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That slavery was both vulnerable and vicious in Washington is at the heart of Harrold's study. As economic changes caused slavery's decline in the Chesapeake and masters dismembered slave families by selling them South, local African Americans sought and received the support of a small number of whites eager to strike a blow against slavery in a strategic and very symbolic setting. Together they formed a subversive community that flourished in and about the city from the late 1820s through the mid-1860's. Risking beatings, mob violence, imprisonment, and death, these men and women distributed abolitionist literature, purchased the freedom of slaves, sued to prevent families from being separated, and aided escape efforts.
Harrold overcomes the secrecy inherent in Washington's antislavery community to document its formation and activities with remarkable detail and perception. He shows how slaveholders and their sympathizers fought to reinforce their hold on a system under attack and how the dissidents raised a radical challenge to the existing social order simply by engaging in interracial cooperation.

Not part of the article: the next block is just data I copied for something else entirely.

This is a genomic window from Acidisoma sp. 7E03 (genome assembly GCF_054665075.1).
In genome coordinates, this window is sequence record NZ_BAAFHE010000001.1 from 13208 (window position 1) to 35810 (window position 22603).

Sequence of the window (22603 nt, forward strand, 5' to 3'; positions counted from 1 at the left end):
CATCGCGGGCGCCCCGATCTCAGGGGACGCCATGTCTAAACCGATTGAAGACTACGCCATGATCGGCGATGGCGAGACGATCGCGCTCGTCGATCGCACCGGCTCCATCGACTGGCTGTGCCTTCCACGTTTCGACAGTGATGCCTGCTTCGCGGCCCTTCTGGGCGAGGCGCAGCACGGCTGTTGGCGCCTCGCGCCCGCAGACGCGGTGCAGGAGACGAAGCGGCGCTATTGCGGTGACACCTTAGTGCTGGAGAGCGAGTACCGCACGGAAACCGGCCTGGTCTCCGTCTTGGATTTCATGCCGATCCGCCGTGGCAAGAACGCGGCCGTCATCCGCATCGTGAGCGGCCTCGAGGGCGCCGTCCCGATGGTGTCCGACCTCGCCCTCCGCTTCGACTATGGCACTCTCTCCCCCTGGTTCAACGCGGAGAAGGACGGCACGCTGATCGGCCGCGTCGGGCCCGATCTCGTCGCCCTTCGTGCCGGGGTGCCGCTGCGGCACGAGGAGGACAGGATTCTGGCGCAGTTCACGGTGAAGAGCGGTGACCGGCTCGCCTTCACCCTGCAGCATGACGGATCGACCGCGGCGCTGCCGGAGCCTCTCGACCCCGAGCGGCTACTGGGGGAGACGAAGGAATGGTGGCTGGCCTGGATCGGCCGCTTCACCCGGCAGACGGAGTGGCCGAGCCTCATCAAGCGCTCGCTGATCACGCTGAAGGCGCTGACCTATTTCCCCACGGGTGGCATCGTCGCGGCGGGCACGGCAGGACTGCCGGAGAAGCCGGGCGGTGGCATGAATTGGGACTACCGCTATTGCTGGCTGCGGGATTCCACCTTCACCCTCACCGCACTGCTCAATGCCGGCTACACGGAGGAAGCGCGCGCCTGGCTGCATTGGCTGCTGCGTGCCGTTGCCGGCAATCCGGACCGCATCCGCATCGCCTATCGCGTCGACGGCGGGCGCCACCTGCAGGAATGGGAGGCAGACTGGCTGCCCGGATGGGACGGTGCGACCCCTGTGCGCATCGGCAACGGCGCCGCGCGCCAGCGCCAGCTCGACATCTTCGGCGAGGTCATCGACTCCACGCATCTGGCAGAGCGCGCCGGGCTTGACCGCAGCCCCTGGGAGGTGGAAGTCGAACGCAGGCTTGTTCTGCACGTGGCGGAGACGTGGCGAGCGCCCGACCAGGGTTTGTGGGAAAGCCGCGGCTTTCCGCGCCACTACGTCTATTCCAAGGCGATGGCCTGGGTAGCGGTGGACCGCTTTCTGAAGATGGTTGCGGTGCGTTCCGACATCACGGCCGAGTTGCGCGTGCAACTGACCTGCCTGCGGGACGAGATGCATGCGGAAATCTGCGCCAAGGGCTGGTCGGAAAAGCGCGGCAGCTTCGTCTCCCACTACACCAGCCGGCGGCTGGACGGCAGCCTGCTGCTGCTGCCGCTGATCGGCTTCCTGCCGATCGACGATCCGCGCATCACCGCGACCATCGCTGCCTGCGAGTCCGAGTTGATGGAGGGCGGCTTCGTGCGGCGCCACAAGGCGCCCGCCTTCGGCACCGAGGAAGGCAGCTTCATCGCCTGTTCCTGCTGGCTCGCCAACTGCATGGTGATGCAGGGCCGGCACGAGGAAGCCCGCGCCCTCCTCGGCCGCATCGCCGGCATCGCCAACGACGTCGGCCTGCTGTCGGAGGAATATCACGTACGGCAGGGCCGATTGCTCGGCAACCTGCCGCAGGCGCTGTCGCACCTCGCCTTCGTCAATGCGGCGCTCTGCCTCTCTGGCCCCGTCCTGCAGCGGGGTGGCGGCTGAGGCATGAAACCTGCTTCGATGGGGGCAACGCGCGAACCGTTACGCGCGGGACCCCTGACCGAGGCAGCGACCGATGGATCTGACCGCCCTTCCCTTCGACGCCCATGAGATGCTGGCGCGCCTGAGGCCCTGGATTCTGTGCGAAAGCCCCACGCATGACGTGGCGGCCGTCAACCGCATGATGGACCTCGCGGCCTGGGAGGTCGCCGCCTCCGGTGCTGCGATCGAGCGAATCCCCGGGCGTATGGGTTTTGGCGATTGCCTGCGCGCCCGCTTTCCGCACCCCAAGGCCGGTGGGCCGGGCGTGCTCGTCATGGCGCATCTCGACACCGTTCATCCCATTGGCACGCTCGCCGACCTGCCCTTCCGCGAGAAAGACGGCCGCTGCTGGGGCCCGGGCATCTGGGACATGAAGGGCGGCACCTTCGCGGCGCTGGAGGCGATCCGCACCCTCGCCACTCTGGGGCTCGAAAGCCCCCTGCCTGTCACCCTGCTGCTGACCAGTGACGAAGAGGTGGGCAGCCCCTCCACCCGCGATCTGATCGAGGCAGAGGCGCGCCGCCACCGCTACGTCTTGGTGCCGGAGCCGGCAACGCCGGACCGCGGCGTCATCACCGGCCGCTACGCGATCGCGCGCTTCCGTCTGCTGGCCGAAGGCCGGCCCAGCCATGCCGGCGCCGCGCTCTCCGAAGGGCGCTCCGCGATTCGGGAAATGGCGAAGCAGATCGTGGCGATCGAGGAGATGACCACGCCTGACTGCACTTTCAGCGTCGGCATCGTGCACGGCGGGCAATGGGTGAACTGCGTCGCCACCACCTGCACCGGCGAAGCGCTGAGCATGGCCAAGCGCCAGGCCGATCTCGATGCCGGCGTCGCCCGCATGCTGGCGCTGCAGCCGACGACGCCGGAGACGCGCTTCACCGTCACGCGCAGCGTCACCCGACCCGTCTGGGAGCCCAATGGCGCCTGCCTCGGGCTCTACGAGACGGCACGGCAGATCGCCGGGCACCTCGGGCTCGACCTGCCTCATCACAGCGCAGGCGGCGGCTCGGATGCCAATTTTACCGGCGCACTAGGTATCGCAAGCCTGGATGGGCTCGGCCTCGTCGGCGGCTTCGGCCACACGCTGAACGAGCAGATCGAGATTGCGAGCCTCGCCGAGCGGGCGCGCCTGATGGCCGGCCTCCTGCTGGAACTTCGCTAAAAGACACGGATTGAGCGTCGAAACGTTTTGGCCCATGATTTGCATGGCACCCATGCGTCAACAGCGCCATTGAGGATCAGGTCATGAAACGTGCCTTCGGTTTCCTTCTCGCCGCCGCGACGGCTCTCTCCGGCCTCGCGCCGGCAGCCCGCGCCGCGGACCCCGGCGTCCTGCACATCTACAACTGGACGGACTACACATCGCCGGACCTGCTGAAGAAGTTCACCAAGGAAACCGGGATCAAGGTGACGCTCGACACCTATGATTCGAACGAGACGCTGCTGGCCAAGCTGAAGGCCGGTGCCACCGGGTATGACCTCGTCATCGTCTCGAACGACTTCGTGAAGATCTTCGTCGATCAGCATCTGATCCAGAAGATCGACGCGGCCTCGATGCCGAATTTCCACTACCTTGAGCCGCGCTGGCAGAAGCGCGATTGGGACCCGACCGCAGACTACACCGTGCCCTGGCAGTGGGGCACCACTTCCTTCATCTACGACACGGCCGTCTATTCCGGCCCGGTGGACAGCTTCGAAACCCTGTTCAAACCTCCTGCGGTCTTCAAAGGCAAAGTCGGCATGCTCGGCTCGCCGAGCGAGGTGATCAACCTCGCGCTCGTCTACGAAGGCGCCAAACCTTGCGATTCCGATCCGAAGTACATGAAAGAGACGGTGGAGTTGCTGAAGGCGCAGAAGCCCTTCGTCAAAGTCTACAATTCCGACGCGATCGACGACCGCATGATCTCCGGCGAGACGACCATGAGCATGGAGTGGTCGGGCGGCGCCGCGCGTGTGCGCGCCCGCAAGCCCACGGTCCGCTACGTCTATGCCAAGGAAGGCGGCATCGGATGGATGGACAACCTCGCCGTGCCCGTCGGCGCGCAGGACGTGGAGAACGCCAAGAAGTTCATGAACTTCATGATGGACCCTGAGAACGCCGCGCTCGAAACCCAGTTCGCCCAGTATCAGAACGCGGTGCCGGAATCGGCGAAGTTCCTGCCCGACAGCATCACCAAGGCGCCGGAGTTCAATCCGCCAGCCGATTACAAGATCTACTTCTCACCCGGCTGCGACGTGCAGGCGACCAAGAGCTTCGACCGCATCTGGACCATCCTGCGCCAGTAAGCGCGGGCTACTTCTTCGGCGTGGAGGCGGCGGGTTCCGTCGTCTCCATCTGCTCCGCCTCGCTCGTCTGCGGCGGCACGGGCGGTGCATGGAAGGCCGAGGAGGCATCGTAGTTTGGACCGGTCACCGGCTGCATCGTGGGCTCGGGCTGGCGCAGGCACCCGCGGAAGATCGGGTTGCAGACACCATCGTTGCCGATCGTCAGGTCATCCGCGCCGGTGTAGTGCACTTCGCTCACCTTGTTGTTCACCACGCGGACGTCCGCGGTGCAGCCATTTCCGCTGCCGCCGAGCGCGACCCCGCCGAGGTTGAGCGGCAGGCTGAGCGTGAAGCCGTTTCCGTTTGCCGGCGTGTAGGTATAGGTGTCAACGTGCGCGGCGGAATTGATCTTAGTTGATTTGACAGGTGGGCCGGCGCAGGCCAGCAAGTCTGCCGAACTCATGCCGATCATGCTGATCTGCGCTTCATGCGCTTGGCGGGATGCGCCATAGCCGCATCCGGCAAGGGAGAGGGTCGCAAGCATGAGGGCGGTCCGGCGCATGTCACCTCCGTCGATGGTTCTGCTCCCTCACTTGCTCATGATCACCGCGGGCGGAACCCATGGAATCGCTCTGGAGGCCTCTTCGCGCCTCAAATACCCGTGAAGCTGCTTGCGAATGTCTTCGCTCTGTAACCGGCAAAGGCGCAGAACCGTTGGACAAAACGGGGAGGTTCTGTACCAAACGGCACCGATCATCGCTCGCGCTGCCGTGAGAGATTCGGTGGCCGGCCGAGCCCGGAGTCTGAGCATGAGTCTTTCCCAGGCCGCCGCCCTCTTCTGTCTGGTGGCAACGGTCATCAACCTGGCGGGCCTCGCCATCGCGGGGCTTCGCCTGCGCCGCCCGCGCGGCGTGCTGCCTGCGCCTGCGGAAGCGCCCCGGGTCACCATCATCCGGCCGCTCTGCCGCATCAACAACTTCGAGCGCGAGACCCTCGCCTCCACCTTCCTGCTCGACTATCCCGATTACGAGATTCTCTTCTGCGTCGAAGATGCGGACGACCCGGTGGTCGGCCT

Stanley Harrold, professor of history at South Carolina State University in Orangeburg, is the author of American Abolitionists, among other books.
|Abbreviations Used in Notes|
|Introduction: Slavery and Its Opponents at a Vulnerable Point||1|
|2||Elements of a Biracial Antislavery Community||36|
|3||Charles T. Torrey, Thomas Smallwood, and the Underground Railroad||64|
|4||The Bureau of Humanity and the Sectional Struggle||94|
|5||The Pearl Fugitives and the Subversives||116|
|6||Subversives in 1850: Persistence, Change, Limits||146|
|7||Myrtilla Miner's School: Education, Feminism, Biracialism||174|
|8||The Weems Family and the Antislavery Network||203|
|9||Transformation and Disintegration||225|
|Conclusion: The Significance of Subversive Biracialism||253|
|Essay on Sources||259|